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Held Kashmir’s Chief Minister Sayeed dies

Held Kashmir’s Chief Minister Sayeed dies

SRINAGAR: Mufti Mohammad Sayeed, the chief minister of India-held Kashmir, died on Thursday, an official said.

Mr Sayeed died in a hospital in New Delhi after being admitted on December 24. He was suffering from a respiratory illness, the official said.

His party gained popularity in the disputed region on a promise to bring a “healing touch” to the war-ravaged area.

The 79-year-old leader, whose party is in a controversial coalition with Prime Minister Narendra Modi’s Hindu nationalist party in the region, is likely to be succeeded as chief minister by his daughter.

His daughter Mehbooba Mufti, the current head of the moderate People’s Democratic Party (PDP) that he founded in 1999, is widely expected to take over as the state’s first woman chief minister.

Thousands of locals including several top politicians flocked to a sports ground in Srinagar on Thursday to offer prayers for Mr Sayeed after his body was flown to the city.

His body was then moved to his hometown of Anantnag, around 56km from Srinagar, where an even bigger crowd waited to bid a final farewell to the veteran leader.

“Mufti Sahab’s demise leaves a huge void in the nation & in J&K (Jammu and Kashmir state) where his exemplary leadership had a major impact on people’s lives,” the prime minister tweeted.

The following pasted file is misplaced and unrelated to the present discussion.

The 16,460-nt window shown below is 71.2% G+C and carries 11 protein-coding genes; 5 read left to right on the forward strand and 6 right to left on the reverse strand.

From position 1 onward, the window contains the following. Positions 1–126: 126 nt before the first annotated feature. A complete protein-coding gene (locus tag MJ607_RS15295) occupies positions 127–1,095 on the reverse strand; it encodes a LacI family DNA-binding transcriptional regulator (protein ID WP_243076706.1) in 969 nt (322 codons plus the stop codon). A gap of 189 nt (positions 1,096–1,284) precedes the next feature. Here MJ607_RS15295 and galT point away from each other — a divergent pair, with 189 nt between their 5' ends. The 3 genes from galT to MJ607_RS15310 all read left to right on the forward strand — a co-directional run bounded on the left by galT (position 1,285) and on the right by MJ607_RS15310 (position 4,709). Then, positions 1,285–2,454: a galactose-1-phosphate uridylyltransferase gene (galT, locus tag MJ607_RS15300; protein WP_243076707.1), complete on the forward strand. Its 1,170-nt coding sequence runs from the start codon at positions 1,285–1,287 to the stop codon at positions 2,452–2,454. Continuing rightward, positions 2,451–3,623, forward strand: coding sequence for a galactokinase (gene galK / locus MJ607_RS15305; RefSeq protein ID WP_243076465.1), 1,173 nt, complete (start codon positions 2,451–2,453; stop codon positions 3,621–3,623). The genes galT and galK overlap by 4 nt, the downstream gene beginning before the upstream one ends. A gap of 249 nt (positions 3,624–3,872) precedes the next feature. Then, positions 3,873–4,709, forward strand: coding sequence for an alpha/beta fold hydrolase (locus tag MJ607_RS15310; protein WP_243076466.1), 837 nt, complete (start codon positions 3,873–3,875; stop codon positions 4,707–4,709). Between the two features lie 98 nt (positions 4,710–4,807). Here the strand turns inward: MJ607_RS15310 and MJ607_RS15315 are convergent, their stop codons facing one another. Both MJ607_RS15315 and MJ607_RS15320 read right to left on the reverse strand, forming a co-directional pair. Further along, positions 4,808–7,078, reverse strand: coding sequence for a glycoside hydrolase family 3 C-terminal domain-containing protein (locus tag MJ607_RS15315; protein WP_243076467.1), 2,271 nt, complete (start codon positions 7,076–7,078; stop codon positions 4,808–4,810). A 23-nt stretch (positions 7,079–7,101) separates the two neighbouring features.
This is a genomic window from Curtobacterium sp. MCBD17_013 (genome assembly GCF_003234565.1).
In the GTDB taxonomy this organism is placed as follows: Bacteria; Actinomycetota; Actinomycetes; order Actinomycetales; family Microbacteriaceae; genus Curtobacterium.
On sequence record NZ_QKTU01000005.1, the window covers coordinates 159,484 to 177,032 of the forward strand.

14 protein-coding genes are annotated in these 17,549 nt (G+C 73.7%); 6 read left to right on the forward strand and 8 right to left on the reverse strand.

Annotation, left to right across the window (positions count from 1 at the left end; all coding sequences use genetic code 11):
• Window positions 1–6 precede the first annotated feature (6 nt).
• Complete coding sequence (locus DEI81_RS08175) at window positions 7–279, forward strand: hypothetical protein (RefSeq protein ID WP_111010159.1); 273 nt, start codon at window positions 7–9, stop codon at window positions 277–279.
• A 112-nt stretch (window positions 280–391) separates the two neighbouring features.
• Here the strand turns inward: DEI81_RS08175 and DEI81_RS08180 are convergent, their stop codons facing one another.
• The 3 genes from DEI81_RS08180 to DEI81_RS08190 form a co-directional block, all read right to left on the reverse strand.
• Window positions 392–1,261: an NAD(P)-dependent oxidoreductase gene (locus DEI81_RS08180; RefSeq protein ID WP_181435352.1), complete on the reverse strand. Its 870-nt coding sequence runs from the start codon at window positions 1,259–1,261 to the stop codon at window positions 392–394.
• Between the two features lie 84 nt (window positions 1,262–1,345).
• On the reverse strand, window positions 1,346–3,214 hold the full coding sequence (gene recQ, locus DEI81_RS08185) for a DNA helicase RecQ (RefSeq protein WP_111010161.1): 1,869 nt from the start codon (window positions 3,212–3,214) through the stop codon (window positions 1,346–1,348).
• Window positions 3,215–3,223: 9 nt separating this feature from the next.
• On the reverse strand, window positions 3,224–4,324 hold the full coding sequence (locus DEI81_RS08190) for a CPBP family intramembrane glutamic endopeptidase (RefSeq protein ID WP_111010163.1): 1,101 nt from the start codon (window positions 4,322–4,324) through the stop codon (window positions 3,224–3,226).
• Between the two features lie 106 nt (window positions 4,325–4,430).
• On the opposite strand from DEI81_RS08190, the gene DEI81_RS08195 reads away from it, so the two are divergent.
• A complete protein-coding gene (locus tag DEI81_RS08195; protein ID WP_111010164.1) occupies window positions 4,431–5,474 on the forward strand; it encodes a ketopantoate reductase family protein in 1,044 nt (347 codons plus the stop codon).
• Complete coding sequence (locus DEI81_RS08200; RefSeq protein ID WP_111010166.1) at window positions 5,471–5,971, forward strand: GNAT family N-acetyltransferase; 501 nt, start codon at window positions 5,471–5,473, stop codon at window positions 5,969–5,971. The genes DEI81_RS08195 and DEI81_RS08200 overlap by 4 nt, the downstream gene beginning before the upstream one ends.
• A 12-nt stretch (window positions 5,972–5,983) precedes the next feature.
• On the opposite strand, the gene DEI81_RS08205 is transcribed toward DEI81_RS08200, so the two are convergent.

Analysts said the death of the veteran leader, who also served as chief minister in Kashmir after his party’s election in 2002 until 2005, was unlikely to trigger major change.

“The BJP and PDP have limited options and will try to continue in power,” said Happymon Jacob, assistant professor of international studies at New Delhi’s Jawaharlal Nehru University.

“But Mehbooba is a bit immature when it comes to the administrative part. She has never held any position in the government and has to start from scratch in an alliance with an ideologically disparate partner.”

Mr Sayeed, a former lawyer, was appointed India’s first Muslim home minister in 1989.

Later the same year another of his daughters was kidnapped by militants. She was eventually released in exchange for five jailed militants.

Despite gaining praise for his reconciliation efforts, he also faced criticism at home for his perceived closeness to New Delhi.

A profile of the chief minister in the latest issue of Indian magazine The Caravan was headlined “The Collaborator — How Mufti Mohammad Sayeed became Delhi’s man in Kashmir”.

Several Kashmiri groups have for decades been fighting Indian forces deployed in their disputed region, seeking independence or a merger of the territory with Pakistan.

Published in Dawn, January 8th, 2016

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